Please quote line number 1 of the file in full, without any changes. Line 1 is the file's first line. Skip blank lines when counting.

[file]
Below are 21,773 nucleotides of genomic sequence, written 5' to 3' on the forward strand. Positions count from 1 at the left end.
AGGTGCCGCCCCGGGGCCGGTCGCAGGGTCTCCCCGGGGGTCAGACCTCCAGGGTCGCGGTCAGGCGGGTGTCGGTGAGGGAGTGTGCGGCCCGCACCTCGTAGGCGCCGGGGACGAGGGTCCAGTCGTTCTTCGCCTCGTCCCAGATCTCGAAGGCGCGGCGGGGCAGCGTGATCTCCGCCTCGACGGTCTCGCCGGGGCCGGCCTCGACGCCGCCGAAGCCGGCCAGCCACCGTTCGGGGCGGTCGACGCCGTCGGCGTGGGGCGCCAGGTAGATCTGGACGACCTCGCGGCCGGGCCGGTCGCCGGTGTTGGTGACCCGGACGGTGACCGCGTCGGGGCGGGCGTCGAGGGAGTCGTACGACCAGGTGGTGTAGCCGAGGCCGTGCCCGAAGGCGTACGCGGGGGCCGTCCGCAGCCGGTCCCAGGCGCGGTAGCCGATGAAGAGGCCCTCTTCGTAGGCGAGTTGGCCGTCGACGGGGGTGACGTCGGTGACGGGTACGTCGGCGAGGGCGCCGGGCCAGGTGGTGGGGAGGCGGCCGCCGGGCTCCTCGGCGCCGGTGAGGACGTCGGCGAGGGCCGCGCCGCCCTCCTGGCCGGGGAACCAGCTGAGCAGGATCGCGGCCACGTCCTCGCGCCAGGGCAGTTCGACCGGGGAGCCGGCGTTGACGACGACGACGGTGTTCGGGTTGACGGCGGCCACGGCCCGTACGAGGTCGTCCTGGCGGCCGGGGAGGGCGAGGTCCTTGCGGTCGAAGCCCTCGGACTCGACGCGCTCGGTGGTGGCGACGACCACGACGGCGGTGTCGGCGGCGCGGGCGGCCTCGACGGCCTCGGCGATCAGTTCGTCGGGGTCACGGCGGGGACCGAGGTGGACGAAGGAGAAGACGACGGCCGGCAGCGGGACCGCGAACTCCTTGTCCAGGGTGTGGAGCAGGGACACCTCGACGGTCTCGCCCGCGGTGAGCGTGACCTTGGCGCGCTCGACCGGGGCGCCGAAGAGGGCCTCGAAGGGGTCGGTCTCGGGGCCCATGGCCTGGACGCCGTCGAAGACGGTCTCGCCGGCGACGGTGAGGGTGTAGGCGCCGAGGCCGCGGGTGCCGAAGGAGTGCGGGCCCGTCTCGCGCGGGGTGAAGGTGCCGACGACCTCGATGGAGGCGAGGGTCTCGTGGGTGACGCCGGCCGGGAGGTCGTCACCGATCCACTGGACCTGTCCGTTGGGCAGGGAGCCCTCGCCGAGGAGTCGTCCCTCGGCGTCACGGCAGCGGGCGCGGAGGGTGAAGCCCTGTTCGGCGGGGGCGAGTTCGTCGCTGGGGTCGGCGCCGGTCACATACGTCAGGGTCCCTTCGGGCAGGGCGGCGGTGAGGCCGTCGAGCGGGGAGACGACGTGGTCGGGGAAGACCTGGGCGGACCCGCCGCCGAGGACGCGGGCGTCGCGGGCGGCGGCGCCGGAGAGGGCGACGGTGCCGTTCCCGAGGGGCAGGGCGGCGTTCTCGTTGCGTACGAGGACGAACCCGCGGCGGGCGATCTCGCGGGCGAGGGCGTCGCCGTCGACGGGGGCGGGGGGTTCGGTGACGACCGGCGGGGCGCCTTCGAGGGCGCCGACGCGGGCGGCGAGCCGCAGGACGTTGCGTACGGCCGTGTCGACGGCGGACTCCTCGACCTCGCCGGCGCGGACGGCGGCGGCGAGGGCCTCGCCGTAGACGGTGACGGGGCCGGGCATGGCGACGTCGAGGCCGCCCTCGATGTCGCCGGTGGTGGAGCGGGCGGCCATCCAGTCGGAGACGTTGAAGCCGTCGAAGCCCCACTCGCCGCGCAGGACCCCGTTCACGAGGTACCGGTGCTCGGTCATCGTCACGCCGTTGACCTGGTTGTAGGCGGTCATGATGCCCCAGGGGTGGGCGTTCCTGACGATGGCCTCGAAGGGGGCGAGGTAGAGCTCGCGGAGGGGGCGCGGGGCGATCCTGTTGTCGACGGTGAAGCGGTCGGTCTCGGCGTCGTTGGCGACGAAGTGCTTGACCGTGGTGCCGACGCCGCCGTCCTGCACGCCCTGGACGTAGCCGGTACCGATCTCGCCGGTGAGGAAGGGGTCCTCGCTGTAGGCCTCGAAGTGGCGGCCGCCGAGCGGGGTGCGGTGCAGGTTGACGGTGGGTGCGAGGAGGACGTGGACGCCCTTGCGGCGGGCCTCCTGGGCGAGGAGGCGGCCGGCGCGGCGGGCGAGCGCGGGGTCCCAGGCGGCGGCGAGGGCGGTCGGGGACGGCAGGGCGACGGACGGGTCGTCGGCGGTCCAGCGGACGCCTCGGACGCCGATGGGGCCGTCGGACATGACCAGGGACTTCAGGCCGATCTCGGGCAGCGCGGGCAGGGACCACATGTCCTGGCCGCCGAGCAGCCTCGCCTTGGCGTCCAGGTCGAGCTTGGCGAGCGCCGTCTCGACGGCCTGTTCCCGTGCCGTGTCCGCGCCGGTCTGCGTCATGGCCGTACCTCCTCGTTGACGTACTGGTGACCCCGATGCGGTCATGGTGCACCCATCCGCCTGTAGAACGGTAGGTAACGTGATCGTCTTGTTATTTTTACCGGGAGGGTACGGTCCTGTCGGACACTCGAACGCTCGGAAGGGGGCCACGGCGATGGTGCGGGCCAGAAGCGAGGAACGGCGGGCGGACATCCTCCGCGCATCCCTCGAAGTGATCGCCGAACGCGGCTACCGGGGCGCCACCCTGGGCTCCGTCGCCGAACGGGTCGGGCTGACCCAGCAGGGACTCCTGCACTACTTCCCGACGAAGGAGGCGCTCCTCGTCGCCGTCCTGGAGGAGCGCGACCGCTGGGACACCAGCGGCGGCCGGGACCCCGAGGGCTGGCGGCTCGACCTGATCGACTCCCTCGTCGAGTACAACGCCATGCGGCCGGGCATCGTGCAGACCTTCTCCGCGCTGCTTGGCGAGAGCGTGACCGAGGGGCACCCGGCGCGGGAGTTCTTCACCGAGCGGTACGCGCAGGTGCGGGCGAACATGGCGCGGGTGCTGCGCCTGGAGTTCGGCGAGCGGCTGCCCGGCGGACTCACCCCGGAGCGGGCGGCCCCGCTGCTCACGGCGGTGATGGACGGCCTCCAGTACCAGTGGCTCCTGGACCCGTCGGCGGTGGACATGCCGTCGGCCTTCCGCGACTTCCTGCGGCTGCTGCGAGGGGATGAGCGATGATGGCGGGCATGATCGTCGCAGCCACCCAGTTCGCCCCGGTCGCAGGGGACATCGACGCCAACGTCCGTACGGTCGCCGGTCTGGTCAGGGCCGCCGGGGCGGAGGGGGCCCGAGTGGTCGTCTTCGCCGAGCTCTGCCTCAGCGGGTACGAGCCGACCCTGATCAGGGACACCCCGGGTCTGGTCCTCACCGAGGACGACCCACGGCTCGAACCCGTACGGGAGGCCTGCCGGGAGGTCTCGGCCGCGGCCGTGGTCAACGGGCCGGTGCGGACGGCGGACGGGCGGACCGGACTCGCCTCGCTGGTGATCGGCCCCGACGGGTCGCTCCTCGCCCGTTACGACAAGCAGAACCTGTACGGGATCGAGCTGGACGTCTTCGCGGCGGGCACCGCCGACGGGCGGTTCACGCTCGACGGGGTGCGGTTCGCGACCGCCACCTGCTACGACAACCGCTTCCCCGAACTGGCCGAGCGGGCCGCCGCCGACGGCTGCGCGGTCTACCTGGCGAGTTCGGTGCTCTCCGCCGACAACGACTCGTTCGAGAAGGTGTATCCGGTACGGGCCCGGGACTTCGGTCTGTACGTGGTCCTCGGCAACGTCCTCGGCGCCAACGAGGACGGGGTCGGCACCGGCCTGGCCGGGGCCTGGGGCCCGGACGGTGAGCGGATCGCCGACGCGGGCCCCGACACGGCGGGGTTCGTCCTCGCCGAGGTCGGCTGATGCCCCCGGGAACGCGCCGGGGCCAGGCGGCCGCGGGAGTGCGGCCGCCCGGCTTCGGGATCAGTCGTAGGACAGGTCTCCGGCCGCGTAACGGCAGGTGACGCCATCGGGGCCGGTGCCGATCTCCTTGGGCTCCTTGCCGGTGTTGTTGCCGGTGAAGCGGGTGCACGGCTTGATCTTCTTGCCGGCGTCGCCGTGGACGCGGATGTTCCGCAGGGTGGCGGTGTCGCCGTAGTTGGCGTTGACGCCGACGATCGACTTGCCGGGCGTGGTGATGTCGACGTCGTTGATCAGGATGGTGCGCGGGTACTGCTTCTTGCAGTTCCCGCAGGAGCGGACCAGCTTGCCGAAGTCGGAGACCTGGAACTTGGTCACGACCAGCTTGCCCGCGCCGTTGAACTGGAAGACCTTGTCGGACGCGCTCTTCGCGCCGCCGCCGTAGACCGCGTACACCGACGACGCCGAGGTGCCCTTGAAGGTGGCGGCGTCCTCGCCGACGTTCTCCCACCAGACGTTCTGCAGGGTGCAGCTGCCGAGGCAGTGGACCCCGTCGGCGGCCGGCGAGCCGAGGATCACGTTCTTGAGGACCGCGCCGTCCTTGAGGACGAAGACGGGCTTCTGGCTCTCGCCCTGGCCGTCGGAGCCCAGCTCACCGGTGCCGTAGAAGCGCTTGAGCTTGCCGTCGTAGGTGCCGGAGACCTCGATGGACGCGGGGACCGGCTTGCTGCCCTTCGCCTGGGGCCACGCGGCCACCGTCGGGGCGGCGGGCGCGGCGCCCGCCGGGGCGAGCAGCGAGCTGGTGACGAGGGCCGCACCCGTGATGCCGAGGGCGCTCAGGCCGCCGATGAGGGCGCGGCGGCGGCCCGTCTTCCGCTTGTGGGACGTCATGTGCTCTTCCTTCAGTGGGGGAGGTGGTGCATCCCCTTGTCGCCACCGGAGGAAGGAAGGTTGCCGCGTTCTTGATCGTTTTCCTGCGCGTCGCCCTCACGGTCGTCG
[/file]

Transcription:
Below are 21,773 nucleotides of genomic sequence, written 5' to 3' on the forward strand. Positions count from 1 at the left end.